Despite the historically close relationship between the U.S. and Canada — and the fact that the countries swap $2 billion in business daily across the almost 4,000-mile (6,400-kilometer) border that stretches along the 49th parallel to Maine — a Canadian prime minister hasn’t come to the U.S. for an official visit since 1997. But yesterday, Prime Minister Justin Trudeau and President Barack Obama met in Washington, D.C. to discuss a bevy of issues, including their announcement that both countries will increase cooperation on tackling risks associated with climate change.
In a joint statement made between the two countries, both leaders pledged to work closely together on climate change, clean energy and stewardship of the Arctic region. They also reiterated their support for the Paris climate agreement and said they would implement their respective countries’ Intended Nationally Determined Contributions (INDCs), the reduction in greenhouse gas emissions promised by countries that participated in the December climate talks in Paris.
Considering that Canada and the U.S. rank in the top 10 of the world’s highest consumption of energy per capita, all eyes are on these countries in gauging whether the commitments made in Paris will have teeth.
Of the many promises made by the two leaders at the White House on Thursday, one of the most significant is the drive to slash long-term methane gas reductions on both sides of the border. President Obama and the prime minister agreed to reduce methane emissions from the oil and gas sector at least 40 percent from 2012 levels by 2025.
In a move that will surely infuriate the energy industry even further, the president has directed the Environmental Protection Agency (EPA) to write new regulations for methane emissions that are released from existing oil and gas sources. The EPA’s counterpart up north, Environment and Climate Change Canada, says it will do the same for existing and new oil and gas sources and will issue the first phase of proposed regulations by early next year. New regulations in Alberta will have a huge impact on its oil sands, which contribute largely to Canada’s greenhouse gas emissions — though more restrictions will be vehemently opposed by the country’s energy industry.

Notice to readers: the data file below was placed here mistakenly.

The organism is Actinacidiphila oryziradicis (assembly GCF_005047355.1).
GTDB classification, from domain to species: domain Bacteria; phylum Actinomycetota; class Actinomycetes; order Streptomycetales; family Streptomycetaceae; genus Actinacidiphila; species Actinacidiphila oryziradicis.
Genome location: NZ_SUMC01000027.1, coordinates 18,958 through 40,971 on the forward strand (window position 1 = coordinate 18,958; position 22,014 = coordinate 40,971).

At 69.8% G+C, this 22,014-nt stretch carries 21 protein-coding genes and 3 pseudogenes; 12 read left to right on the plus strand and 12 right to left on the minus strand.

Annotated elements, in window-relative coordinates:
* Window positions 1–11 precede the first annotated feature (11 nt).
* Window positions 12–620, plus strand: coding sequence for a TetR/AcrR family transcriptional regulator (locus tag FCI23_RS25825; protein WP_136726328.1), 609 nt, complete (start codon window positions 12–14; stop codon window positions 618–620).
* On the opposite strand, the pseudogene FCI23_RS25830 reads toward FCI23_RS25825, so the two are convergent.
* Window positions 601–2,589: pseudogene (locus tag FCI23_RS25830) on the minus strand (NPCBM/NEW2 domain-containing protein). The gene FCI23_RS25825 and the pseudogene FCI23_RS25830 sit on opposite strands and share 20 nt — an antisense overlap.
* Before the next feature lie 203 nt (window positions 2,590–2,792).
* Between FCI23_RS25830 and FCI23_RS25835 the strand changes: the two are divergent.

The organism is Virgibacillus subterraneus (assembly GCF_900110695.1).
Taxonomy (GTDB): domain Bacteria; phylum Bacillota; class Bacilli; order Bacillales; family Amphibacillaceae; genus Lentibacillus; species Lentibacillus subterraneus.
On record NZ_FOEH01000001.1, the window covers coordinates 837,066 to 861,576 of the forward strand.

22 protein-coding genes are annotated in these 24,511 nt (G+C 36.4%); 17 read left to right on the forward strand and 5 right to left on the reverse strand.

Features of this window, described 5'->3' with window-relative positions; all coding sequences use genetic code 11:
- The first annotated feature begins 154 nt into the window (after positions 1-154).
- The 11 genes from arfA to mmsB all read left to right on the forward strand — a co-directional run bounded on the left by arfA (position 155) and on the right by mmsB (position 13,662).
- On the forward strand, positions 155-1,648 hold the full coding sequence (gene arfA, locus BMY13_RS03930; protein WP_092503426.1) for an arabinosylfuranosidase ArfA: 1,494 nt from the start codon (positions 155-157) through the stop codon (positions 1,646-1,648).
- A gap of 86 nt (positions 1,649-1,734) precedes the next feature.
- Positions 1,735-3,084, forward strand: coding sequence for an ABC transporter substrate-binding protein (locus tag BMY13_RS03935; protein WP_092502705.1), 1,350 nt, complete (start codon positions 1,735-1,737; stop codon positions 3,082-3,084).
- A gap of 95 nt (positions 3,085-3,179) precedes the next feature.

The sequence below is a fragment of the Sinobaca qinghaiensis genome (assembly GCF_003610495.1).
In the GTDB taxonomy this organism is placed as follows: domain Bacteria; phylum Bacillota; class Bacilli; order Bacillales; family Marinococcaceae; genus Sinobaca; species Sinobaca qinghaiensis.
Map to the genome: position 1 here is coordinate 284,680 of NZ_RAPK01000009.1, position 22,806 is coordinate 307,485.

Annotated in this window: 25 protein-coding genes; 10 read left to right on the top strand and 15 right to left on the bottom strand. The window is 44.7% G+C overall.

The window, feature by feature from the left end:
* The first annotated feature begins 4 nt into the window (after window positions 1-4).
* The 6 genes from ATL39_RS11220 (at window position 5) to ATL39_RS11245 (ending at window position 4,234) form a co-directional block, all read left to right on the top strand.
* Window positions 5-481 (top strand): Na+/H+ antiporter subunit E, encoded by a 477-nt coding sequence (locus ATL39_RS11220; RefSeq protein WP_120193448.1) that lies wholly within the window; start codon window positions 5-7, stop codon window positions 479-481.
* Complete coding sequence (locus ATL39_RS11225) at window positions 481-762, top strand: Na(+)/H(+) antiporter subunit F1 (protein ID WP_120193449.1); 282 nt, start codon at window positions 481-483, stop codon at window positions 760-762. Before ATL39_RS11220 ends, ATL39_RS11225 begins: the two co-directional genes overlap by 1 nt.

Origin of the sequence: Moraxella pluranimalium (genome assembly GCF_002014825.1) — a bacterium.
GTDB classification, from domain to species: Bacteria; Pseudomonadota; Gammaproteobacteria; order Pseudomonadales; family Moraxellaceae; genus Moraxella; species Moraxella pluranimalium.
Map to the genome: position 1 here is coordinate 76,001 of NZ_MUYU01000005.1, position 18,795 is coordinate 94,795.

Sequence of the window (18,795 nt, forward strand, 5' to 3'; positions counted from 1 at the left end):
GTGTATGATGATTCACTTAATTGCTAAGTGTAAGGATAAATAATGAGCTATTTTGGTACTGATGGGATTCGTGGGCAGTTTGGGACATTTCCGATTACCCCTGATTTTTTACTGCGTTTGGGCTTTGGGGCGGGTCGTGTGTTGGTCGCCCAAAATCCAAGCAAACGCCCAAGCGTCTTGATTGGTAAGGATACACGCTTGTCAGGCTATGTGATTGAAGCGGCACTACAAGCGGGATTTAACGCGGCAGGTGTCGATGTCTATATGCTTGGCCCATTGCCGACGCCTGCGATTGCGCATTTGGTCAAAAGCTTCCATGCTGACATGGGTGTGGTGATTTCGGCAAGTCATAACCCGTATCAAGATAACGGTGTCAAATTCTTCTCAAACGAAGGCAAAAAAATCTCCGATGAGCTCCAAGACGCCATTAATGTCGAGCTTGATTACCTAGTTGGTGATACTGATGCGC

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One constituency that will experience more risk from climate change and energy exploration is the countries’ indigenous communities. Just last week, PM Trudeau met with First Nations, Inuit and Mtis Nations leaders in British Columbia to discuss how the Canadian federal government can work with them to promote “clean growth” and find ways to fight climate change. To that end, both the prime minister and President Obama announced that they would develop a plan that would deploy “innovative” renewable power and energy-efficiency alternatives that would reduce many of these communities’ dependence on expensive, and polluting, diesel fuel.
In addition to the ongoing environmental challenges in the Arctic, discussions including land-claims agreements as well as solutions to address social challenges will continue at the White House’s hosting of an Arctic Science Ministerial this fall.
In a continued swipe at Republicans (and Canada’s conservative party, which suffered huge losses last October as PM Trudeau and the liberals were swept into power), the countries’ joint statement also said they would work on future Arctic energy deployment by taking a “science-based approach” to oil and gas. Both leaders also called for an international agreement to ensure that unregulated fisheries in the central Arctic Ocean will not be opened. And in a nod to the realities that climate change imposes on this region, Canada and the U.S. said they will collaborate to establish shipping route policies in the Arctic that will minimize any impacts on important cultural and ecological areas.
While Canada has a majority government, political polarization in Washington, D.C., puts the U.S. commitment to cross-border climate change cooperation in doubt. Some Republicans are already furious about the Obama administration’s pledge to be the largest contributor to a climate finance fund for developing countries, and any executive order will likely produce unified howls from a party currently shattered by the nomination race dominated by Donald Trump and Ted Cruz. But for two countries that have long shared cultural and economic ties, Thursday’s White House summit takes their relationship further into the 21st century.
Image credit: Instagram (The White House)